(And before we get started, it's nice to be back. We were off in some of the loveliest places on earth, but we were working our ass off while there, and barely had a moment to spare. It's nice to be back here with you kids.)
In the midst of a bit of preemptive nostalgia for the presumably departing Lyle Overbay, we shot out a quick tweet last week speculating on the order of the pantheon of Blue Jays first basemen over the years: "Carlos, Olerud, Upshaw, Lyle. Right?"
Boy, were we wrong, and didn't you let us know it. We got dozens of responses that night (which we didn't see for another day or so) quite rightly haranguing us for leaving out Fred McGriff from that list. It was an honest oversight from a tired and overworked lad who had barely thought the notion through before he tossed it out.
That oversight shouldn't be regarded as a slight towards McGriff, nor should it be interpreted as an indication of our lack of regard for his contributions to the Jays. You might not remember it, but in the eve of last year's 17th/18th Anniversary Notalgia Orgy for the World Series teams, we made a bit of an impassioned plea for recognition of McGriff's part in the team's success in the late '80's.
Still, the backlash against our omission of McGriff (as well as John Mayberry, which is another good point) got us to thinking a little more about that pantheon of first baggers.
Looking back over the history of the team, there were really only six players who held down the position for any length of time: Mayberry, Upshaw, McGriff, Olerud, Delgado and Overbay. (Shea Hillenbrand and Eric Hinske need not apply here.) And a casual look back at their numbers (mostly OPS and OPS+) suggest that in our rush to canonize Lyle, we may have inadvertently underscored his underwhelming performance in comparison to those other names.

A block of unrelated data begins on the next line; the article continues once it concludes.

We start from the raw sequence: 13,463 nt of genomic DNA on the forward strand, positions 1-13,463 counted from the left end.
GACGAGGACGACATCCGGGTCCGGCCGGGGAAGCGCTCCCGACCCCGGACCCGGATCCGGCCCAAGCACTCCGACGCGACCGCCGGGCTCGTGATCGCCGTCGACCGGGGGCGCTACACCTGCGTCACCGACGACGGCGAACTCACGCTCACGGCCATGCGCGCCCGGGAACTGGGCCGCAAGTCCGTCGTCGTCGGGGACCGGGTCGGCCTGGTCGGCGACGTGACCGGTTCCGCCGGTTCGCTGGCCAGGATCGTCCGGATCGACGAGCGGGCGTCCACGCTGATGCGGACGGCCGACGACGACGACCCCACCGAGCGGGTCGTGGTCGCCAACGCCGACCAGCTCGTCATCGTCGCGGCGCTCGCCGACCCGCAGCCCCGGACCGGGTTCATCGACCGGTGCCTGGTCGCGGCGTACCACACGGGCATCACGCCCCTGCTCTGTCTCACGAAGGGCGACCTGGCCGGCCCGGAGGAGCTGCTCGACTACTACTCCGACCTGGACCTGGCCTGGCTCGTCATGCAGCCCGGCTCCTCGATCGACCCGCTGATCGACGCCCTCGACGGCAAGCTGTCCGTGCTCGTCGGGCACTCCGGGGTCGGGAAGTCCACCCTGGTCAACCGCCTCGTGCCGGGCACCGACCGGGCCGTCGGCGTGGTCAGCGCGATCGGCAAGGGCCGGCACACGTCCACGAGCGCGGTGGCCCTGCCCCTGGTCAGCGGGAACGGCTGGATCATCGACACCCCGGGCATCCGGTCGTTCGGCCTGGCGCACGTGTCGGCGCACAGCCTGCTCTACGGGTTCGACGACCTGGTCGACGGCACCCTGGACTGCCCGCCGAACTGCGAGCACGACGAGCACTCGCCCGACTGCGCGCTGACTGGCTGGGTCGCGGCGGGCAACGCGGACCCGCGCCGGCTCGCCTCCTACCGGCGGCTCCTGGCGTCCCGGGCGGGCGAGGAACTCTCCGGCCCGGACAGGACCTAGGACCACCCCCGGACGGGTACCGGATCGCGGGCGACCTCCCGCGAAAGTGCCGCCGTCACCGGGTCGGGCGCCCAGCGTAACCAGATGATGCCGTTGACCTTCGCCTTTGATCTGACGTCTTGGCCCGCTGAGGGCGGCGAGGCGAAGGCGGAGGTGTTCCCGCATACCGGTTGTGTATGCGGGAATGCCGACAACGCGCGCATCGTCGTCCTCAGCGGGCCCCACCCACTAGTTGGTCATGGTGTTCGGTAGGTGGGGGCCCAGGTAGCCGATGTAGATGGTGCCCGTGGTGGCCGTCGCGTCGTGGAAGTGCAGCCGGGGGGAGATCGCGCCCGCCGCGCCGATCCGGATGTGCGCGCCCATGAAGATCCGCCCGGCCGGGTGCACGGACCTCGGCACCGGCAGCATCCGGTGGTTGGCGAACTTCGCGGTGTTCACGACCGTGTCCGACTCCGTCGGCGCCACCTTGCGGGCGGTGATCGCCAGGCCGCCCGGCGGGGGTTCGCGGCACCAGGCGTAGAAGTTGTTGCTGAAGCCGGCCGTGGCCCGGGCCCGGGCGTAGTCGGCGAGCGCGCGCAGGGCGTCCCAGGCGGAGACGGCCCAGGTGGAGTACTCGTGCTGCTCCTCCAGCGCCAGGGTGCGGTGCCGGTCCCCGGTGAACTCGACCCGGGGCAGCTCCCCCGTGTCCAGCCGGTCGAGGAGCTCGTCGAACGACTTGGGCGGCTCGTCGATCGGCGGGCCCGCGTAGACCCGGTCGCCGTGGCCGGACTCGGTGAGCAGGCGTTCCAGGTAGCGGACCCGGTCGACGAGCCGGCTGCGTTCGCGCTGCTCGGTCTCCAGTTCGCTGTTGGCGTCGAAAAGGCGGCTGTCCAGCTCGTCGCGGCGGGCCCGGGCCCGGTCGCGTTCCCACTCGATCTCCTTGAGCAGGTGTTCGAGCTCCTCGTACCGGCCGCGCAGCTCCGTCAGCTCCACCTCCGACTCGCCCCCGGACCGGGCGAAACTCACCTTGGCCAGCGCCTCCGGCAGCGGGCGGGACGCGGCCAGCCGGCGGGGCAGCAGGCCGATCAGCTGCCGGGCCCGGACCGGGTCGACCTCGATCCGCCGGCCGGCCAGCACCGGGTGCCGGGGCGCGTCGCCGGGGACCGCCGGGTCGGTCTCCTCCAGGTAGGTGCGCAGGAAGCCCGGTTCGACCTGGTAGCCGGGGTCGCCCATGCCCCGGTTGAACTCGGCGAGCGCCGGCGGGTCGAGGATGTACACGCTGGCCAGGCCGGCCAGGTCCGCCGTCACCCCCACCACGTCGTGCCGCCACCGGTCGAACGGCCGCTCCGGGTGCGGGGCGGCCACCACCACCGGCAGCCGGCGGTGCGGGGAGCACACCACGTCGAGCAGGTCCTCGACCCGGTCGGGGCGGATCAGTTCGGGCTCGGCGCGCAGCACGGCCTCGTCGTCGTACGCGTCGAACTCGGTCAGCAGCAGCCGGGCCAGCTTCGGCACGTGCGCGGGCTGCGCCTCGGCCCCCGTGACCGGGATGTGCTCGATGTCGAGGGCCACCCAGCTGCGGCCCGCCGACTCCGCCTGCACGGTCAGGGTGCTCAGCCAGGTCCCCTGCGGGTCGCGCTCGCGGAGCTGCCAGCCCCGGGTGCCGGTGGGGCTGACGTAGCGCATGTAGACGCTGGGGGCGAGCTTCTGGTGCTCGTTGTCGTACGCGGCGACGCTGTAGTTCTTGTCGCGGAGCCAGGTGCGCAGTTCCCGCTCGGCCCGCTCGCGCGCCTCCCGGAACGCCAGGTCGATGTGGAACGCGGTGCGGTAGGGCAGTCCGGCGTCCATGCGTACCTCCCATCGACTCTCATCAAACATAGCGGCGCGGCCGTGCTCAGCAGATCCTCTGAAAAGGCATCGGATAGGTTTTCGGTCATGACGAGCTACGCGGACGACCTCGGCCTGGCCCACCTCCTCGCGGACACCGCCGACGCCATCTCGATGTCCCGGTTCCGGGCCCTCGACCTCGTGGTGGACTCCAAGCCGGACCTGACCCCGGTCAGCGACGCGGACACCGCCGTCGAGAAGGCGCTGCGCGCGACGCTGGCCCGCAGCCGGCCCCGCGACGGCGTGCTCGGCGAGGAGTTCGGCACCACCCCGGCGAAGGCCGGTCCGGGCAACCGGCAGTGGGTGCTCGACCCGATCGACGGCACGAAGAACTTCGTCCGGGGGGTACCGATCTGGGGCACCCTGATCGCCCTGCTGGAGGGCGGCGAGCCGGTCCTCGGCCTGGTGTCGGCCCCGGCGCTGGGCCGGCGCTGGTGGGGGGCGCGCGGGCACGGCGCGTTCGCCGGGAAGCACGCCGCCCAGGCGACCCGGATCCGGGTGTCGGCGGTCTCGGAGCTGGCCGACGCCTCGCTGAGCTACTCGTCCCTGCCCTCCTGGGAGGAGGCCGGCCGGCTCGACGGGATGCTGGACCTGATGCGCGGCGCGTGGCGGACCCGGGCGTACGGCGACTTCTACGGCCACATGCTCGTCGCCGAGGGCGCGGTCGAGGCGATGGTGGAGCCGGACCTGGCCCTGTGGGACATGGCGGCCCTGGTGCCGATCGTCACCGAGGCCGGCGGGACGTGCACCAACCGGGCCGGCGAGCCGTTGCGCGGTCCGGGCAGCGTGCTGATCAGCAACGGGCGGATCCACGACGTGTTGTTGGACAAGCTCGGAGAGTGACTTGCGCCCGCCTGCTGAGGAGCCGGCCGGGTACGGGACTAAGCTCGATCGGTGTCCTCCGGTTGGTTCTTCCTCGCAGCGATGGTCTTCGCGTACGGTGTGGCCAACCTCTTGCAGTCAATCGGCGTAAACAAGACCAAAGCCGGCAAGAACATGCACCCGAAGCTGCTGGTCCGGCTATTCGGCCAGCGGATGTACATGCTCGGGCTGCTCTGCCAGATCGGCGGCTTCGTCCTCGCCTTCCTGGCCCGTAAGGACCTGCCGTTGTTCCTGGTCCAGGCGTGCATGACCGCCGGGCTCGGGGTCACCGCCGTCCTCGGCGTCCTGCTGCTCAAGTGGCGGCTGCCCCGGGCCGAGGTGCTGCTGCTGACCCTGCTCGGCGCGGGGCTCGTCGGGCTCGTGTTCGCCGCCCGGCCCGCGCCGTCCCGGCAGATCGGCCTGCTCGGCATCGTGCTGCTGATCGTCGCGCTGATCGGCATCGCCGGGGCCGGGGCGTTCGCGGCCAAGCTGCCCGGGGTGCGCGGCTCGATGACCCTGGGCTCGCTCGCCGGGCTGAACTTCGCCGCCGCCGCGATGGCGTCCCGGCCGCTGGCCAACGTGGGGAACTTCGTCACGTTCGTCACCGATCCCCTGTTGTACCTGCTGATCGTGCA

Here's what you get when you take that glance.
Career OPS as a Blue Jay:
Delgado - .949 (in 12 years, 1423 games and 6018 plate appearances)
McGriff - .919 (5 years, 578 games, 2322 PAs)
Olerud - .866 (8 years, 920 games, 3689 PAs)
Mayberry - .802 (5 years, 549 games, 2102 PAs)
Overbay - .800 (5 years, 693 games, 2731 PAs)
Upshaw - .762 (9 years, 1115 games and 4172 PAs)
OPS+ as a Jay:
McGriff - 153
Delgado - 142
Olerud - 130
Mayberry - 119
Overbay - 111
Upshaw - 104
(We'd love to supplement this with WAR as a Jay, but we haven't quite figured out that trick. Yet.)
So on that cursory look, you'd almost be left with the impression that Overbay rates as the second worst regular first baseman in the franchise history. (And don't even get us started on how Willie Upshaw has somehow become a legend in retrospect. We love the guy, but we clearly have no perspective on him.)
But don't get us wrong: We're not calling Overbay a bad player, and we're not going to go down the road of calling him out for not being a bigger power threat because "you gotta have that from your first baseman, right?" Lyle's greatest strength was his defense, which is hard to account for, though our memory tells us we'd rate him at the top of the list. (With a caveat that our remembrances of John Mayberry are vague at best.)
Still, looking at the top line numbers for those six guys, it's hard not to be left with the impression that our affection for Lylo and our desire to push him as one of the greats might have something to do with his historical proximity, and our desire to want to think kindly of him as we send him out into the world.